Clearly, if Bush cannot or will not cut spending on the most ineffective and indefensible programs, it should come as no surprise that he is incapable of restraining expenditures elsewhere in the budget.

Table 3
Growth in Appropriations under Bush

(Table Omitted)

Sources: Budget of the United States Government for Fiscal Year 1991, Appendix 1; Budget of the United States Government for Fiscal Year 1993, Appendix 1.

Note: Outlays in millions of 1992 dollars.

The Myth of Unmet Needs

The pro-spending constituencies in Washington continue to complain that there are high priorities that are not receiving adequate funding under Bush. For instance, in the wake of the Los Angeles rioting, the media have claimed that the war on poverty has been defunded, thus forcing angry urban citizens into the streets. On NBC Nightly News Lisa Myers expressed the notion that the Bush administration has been reluctant to fund vital social programs: "It was often said that Ronald Reagan's big budget cuts declared war on the poor. The most that can be said of George Bush is that he declared a cease-fire."(11) Items that allegedly fall into the category of "investments in the future" include infrastructure, education, children's programs, job training, and research and development.(12)

Table 5
The Myth of Unmet Spending Needs (Millions of 1992 Dollars)
  1989 1992(est.) Percentage Increase
AIDS Research 2,577 4,370 70
Airport Grants 1,283 1,560 22
Child Nutrition 5,176 6,110 18
Education 24,529 26,530 8
Environmental Protection Agency 5,573 5,950 7
Food Stamps 15,585 22,720 46
Head Start 1,396 2,200 58
Highways 15,335 16,990 11
National Institutes of Health 7,934 8,510 7
National Science Foundation 1,975 2,320 17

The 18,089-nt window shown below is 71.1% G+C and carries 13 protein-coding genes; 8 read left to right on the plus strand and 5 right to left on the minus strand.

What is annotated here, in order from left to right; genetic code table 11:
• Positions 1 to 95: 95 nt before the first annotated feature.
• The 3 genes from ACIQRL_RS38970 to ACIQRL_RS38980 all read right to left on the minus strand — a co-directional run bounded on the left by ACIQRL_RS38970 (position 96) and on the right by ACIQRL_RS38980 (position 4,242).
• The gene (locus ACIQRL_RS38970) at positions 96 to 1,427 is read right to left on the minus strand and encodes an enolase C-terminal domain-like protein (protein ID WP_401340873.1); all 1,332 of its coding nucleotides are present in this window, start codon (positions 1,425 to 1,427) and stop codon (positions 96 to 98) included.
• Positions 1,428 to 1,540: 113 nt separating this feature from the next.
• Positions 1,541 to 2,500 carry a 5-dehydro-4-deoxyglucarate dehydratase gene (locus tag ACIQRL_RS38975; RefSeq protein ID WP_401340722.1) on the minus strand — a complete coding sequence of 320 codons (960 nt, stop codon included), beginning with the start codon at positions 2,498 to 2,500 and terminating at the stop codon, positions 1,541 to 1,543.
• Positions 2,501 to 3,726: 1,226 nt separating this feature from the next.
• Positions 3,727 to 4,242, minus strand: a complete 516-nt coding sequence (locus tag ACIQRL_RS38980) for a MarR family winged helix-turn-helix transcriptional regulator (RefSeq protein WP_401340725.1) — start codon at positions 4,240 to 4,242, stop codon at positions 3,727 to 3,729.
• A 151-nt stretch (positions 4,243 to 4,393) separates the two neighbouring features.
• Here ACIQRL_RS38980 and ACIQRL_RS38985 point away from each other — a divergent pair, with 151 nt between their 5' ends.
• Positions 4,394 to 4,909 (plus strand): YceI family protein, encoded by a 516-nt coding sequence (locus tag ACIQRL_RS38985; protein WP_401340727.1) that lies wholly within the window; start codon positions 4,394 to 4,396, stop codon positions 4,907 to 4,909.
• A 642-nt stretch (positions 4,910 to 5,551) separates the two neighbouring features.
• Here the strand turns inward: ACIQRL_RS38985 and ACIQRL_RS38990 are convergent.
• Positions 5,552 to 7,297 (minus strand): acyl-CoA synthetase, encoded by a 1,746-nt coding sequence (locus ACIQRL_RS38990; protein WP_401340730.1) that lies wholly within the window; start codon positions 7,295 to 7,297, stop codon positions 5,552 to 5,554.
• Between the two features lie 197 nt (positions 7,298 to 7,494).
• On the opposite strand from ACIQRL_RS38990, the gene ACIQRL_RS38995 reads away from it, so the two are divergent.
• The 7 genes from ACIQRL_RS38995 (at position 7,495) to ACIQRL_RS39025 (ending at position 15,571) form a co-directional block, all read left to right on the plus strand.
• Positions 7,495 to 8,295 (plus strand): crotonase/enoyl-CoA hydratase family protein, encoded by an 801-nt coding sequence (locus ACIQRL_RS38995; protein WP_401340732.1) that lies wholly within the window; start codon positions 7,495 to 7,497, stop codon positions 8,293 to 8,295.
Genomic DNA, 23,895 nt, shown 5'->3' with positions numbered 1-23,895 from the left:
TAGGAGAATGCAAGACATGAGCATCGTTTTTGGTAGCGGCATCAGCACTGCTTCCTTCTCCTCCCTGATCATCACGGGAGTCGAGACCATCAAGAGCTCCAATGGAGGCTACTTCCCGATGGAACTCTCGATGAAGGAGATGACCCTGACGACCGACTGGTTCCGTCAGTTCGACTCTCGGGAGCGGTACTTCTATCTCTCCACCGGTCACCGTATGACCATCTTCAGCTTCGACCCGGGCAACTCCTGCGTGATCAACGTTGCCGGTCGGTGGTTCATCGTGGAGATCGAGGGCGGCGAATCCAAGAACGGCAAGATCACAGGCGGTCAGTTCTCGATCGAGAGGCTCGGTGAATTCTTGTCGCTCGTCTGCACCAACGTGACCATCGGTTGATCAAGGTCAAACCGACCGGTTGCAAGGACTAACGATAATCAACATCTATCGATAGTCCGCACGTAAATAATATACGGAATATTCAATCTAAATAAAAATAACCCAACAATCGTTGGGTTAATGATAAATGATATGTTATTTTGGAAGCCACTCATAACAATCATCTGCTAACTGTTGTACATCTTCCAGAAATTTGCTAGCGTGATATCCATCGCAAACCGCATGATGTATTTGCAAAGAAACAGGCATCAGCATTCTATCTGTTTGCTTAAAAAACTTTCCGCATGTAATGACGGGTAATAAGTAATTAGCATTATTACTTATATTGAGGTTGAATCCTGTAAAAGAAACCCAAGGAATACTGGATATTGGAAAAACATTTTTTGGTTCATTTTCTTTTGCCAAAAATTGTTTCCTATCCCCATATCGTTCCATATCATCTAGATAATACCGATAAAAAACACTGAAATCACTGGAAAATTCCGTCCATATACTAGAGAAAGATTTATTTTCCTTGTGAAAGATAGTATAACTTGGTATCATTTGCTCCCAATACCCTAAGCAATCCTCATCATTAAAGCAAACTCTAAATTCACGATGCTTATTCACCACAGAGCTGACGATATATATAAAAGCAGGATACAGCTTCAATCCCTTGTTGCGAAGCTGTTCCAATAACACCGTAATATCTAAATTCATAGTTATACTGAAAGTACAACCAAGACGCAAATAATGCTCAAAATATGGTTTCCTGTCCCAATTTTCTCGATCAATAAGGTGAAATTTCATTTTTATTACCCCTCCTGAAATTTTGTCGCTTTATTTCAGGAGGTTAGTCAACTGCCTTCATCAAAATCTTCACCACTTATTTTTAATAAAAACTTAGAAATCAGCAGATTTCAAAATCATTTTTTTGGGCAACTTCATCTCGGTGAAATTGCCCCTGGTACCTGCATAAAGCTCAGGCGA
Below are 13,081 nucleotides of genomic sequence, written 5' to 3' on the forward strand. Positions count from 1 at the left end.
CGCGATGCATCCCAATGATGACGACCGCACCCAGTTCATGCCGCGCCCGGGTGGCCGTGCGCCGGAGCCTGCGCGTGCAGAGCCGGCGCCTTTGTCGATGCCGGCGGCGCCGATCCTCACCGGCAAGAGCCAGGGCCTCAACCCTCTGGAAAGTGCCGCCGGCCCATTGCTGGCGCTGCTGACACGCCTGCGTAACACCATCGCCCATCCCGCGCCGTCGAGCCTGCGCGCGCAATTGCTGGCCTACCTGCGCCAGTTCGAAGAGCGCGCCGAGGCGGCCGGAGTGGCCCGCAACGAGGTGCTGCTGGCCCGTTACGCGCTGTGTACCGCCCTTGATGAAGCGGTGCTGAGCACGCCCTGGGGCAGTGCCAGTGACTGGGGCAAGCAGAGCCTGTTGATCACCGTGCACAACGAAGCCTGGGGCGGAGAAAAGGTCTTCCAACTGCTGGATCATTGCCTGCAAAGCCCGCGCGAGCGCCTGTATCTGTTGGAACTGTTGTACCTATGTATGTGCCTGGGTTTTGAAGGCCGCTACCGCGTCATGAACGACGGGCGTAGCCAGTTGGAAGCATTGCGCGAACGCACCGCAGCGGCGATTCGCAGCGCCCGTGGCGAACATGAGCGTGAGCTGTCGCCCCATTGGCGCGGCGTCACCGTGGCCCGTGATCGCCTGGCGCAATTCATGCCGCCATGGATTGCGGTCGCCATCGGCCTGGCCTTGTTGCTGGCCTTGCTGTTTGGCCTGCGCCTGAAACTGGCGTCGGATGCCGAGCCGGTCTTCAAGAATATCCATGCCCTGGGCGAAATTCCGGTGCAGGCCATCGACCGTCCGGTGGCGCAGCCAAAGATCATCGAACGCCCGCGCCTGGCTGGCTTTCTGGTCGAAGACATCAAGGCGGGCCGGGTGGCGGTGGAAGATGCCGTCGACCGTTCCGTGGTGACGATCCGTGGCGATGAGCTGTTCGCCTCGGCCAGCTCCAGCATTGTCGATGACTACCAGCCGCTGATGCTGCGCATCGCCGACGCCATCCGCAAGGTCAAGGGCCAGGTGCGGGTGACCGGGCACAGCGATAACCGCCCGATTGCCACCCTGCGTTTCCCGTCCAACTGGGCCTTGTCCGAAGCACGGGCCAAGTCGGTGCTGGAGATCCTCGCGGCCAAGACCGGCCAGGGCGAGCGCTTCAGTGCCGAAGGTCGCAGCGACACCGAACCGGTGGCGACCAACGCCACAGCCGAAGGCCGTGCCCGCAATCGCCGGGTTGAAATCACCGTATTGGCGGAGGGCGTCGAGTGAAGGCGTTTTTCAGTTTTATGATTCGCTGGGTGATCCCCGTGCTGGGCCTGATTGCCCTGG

Subsidized Housing 14,200 15,040 6
Women, Infants, and Children Nutrition 2,202 2,620 19

Sources: Budget of the United States Government for Fiscal Year 1991, Appendix 1; Budget of the United States Government for Fiscal Year 1993, Appendix 1.

The truth, unfortunately, is that the Bush administration has enthusiastically supported virtually all the programs at the top of the left's spending wish list. Table 5 shows that the combined budget, after accounting for inflation, for 12 "high-priority" social welfare, health, education, and infrastructure programs is up almost $20 billion, or 18 percent, under Bush. The figures in Table 5 would seem to contradict the conventional notion that problems with the infrastructure, education, and poverty in America today are the result of spending too little on them.

Who Is to Blame? Congress or Bush?

Apologists for the Bush administration maintain that the president is a victim of a spendthrift Congress, and few would argue that the 102nd Congress has not shown an almost unquenchable appetite for spending. The National Taxpayers Union recently reported that the current members of the 102nd Congress had proposed "$22 of new spending for every $1 of spending cuts."(13) Enacting all bills before the House would cost taxpayers $793 billion.

But Bush has played a large part in the Washington spending epidemic. The U.S. Constitution gives the president an immensely powerful device for checking the congressional budget process: the veto power.(14) The veto is a blunt but effective instrument for blocking unnecessary spending. Many successful presidents have made liberal use of the veto over the years. Yet after three years Bush has not vetoed a single piece of legislation because he disagreed with the total spending required.(15) That would seem to be unimpeachable evidence that if Congress is spendthrift, so is George Bush.

Big spending increases for drug enforcement, space exploration, education, and transportation have been at Bush's insistence, not over his objections. Even after the huge across-the-board spending increases from 1989 to 1992, and despite the restraint supposedly required by the 1990 budget deal, Bush is still requesting 1993 spending increase of 15 percent for education, 16 percent for HUD, and 8 percent for HHS (see Table 6). That is the amount of money the Bush administration wants to spend, not the amount Congress is forcing it to spend.